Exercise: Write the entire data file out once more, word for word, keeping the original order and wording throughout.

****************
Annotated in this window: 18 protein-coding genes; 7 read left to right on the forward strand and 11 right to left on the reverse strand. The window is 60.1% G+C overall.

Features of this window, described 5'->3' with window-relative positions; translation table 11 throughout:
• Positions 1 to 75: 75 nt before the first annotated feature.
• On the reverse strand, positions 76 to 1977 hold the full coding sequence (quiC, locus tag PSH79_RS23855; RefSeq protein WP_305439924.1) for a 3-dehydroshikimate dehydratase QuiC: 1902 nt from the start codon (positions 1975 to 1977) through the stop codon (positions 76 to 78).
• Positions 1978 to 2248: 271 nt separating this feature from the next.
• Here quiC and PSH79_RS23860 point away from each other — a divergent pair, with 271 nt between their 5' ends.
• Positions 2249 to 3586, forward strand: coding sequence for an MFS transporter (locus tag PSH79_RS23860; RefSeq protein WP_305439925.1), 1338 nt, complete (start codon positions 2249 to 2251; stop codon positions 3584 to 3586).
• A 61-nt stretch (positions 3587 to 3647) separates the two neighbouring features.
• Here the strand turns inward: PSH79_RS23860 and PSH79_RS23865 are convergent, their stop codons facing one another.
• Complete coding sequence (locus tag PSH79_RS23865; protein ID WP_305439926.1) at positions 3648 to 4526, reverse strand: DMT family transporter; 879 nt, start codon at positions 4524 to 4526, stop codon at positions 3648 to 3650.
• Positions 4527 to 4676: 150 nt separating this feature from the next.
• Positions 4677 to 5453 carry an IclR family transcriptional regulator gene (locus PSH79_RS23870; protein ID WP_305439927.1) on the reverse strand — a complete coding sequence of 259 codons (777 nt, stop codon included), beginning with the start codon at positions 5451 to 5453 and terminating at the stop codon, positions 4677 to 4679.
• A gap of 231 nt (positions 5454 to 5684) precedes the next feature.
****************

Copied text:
Annotated in this window: 18 protein-coding genes; 7 read left to right on the forward strand and 11 right to left on the reverse strand. The window is 60.1% G+C overall.

Features of this window, described 5'->3' with window-relative positions; translation table 11 throughout:
• Positions 1 to 75: 75 nt before the first annotated feature.
• On the reverse strand, positions 76 to 1977 hold the full coding sequence (quiC, locus tag PSH79_RS23855; RefSeq protein WP_305439924.1) for a 3-dehydroshikimate dehydratase QuiC: 1902 nt from the start codon (positions 1975 to 1977) through the stop codon (positions 76 to 78).
• Positions 1978 to 2248: 271 nt separating this feature from the next.
• Here quiC and PSH79_RS23860 point away from each other — a divergent pair, with 271 nt between their 5' ends.
• Positions 2249 to 3586, forward strand: coding sequence for an MFS transporter (locus tag PSH79_RS23860; RefSeq protein WP_305439925.1), 1338 nt, complete (start codon positions 2249 to 2251; stop codon positions 3584 to 3586).
• A 61-nt stretch (positions 3587 to 3647) separates the two neighbouring features.
• Here the strand turns inward: PSH79_RS23860 and PSH79_RS23865 are convergent, their stop codons facing one another.
• Complete coding sequence (locus tag PSH79_RS23865; protein ID WP_305439926.1) at positions 3648 to 4526, reverse strand: DMT family transporter; 879 nt, start codon at positions 4524 to 4526, stop codon at positions 3648 to 3650.
• Positions 4527 to 4676: 150 nt separating this feature from the next.
• Positions 4677 to 5453 carry an IclR family transcriptional regulator gene (locus PSH79_RS23870; protein ID WP_305439927.1) on the reverse strand — a complete coding sequence of 259 codons (777 nt, stop codon included), beginning with the start codon at positions 5451 to 5453 and terminating at the stop codon, positions 4677 to 4679.
• A gap of 231 nt (positions 5454 to 5684) precedes the next feature.